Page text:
How to Create a Puppet in Adobe Illustrator

A step by step guide to turning a static illustration into a puppet for Adobe Character Animator. Download a free template with the right hierarchy and properly named layers.
For the character to work well in Adobe Character Animator * the artwork should  follow a specific structure and naming convention. This tutorial explains the layer hierarchy of properly built puppets and demonstrates the workflow of using a template, which you can download in the template section below to quickly turn a static character into a puppet for Adobe Character Animator.
from illustration to Adobe puppet guide
The process of creating a puppet in Adobe Illustrator * is very similar to creating one in Adobe Photoshop *. The main difference would be using layers and sub-layers instead of folders. 

-This tutorial assumes you are familiar with Adobe Illustrator.
-We use Nelson character artwork and screenshots to demonstrate the hierarchy of creating a puppet.
You can download the final puppet for free here.

1: Prepare Your Design

The first step would be getting your character ready in terms of all the required elements. You need to create all the artwork that you will later use.

Make sure you have the artwork for:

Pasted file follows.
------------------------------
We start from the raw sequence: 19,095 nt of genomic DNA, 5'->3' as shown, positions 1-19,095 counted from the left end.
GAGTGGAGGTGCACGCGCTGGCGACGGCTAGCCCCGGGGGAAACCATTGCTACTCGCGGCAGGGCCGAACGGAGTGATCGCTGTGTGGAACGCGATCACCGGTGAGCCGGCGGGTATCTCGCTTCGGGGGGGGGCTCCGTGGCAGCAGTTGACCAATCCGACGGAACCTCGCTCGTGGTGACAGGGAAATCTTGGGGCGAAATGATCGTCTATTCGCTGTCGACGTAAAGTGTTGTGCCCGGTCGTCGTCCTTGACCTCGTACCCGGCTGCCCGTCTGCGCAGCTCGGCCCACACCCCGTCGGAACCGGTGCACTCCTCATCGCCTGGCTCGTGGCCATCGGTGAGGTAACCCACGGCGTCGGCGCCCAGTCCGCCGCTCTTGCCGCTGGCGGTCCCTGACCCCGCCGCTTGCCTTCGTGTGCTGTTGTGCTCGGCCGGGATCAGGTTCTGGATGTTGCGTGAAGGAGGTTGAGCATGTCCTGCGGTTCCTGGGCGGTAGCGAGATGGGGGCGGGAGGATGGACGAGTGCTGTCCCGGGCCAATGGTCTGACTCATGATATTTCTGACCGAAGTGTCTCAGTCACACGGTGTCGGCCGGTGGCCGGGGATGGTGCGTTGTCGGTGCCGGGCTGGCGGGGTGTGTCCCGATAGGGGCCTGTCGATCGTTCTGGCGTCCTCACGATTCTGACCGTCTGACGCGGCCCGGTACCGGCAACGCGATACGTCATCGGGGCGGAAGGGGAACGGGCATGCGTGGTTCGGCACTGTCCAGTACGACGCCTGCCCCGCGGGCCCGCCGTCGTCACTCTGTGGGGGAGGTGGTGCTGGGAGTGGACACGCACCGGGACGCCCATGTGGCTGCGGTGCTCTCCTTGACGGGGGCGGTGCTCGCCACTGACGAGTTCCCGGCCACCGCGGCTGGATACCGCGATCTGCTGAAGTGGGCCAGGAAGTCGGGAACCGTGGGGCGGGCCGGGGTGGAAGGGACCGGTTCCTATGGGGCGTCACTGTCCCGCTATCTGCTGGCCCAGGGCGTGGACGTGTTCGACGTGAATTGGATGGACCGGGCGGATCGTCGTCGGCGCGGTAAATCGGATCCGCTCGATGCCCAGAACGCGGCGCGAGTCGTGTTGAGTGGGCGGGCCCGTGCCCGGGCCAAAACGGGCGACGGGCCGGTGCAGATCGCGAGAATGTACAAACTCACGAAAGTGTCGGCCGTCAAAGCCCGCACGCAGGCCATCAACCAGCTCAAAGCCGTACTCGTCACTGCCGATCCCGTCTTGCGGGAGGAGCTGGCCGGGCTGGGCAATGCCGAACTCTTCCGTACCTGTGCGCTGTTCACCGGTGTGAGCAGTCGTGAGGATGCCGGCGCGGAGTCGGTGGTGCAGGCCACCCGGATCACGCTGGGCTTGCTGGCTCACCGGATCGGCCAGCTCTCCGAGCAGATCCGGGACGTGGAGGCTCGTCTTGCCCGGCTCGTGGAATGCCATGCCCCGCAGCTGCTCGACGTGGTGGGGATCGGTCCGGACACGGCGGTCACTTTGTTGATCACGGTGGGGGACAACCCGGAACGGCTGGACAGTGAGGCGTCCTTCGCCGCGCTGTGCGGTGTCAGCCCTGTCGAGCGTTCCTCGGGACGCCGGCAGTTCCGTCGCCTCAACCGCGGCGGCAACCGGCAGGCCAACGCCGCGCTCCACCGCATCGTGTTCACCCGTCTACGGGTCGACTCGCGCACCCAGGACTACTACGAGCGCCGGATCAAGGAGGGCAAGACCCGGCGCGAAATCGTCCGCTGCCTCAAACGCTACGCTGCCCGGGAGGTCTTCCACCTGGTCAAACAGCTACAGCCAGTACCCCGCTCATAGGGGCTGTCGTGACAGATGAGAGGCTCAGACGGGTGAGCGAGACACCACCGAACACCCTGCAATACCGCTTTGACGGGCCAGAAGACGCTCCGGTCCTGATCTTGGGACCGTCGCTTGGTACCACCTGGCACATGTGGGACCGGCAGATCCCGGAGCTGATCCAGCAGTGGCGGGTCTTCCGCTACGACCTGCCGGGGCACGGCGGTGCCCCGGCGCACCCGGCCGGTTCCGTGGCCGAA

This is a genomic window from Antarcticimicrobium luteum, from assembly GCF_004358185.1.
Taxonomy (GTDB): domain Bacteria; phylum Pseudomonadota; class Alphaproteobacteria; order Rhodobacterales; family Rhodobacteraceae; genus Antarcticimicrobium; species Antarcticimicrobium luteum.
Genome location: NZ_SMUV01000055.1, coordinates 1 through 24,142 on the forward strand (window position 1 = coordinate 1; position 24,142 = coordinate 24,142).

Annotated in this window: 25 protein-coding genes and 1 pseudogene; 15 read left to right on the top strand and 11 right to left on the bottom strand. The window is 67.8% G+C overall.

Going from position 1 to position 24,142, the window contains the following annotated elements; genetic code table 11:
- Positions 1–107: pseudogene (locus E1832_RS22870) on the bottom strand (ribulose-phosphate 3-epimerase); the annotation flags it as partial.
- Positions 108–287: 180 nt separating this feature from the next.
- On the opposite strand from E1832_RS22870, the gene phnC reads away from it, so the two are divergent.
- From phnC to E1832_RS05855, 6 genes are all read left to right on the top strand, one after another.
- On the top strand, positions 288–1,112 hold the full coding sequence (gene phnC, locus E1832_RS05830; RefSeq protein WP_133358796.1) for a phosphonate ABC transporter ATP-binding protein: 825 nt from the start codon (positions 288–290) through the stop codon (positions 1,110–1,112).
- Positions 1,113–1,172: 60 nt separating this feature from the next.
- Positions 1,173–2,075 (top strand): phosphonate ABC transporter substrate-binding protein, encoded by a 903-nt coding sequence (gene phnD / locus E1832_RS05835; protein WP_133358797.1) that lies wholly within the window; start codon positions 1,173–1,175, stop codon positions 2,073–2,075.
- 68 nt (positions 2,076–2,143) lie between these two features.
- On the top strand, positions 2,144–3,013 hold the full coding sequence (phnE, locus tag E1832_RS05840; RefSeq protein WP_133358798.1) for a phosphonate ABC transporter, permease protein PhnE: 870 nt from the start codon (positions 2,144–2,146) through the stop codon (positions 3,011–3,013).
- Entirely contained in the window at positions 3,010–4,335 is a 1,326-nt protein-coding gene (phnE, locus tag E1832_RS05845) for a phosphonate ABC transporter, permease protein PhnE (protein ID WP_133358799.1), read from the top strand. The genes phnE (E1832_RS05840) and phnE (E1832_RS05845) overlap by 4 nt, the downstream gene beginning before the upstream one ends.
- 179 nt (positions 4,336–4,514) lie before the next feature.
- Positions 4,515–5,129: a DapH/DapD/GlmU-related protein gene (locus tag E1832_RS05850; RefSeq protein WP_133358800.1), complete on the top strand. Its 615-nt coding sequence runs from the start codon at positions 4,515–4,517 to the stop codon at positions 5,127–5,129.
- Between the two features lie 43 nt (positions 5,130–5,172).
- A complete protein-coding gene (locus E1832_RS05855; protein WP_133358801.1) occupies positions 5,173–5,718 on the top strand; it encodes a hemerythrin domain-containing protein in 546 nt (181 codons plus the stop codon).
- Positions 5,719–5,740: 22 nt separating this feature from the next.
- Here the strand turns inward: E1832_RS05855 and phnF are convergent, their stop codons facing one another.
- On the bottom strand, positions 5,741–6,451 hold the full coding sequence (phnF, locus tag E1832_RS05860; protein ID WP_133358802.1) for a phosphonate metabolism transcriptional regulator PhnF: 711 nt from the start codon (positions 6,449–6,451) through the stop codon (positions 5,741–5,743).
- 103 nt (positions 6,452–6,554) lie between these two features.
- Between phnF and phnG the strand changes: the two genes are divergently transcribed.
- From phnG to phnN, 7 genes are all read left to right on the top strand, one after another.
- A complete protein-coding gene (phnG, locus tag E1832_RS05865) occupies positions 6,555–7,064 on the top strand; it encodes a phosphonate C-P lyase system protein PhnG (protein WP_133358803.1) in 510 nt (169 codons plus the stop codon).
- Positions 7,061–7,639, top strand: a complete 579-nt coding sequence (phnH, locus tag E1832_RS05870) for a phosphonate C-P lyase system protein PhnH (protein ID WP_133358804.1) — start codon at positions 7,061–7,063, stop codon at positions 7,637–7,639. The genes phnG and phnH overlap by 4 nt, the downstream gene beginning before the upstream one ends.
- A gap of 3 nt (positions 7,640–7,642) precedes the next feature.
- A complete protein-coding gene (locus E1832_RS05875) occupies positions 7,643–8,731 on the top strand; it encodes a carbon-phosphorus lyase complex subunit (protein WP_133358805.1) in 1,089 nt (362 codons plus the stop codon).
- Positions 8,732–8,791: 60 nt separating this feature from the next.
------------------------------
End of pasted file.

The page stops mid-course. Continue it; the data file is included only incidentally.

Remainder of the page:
Pre-made character design Adobe puppet

A puppet you will build for Adobe Character Animator can vary in its complexity.  A very basic character can only have a front view for the head and the body while a more complex one will have 7 head views, gestures, expressions, and customizable accessories. If you would like your character to be able to walk, you will need to prepare left and right body profiles for it as well.

2: Use a Template

Once you have all the artwork prepared, it is time to stack everything in the right hierarchy and assign correct naming to different elements.

The easiest way is to start with a blank template that contains the required layers and elements.

3: Complete Structure Overview

A puppet in Illustrator will have one main layer with the puppet’s name on it and all the body parts will be sub-layers below it.  

Basic Character Structure

Complex Character Structure

Nelson puppet Adobe illustrator top structure

Each of the sub-layers head and body should also follow a specific structure. You can decide on how complex your structure should be based on the required functionality.  

Does your character need to walk? Will it stand still? Will it turn its head? What gestures do you want it to perform?  

Naming Convention

It is important to follow Adobe guidelines when it comes to naming your sublayers. Once named properly Character Animator would be able to recognize the specific body part as such and rig it for you.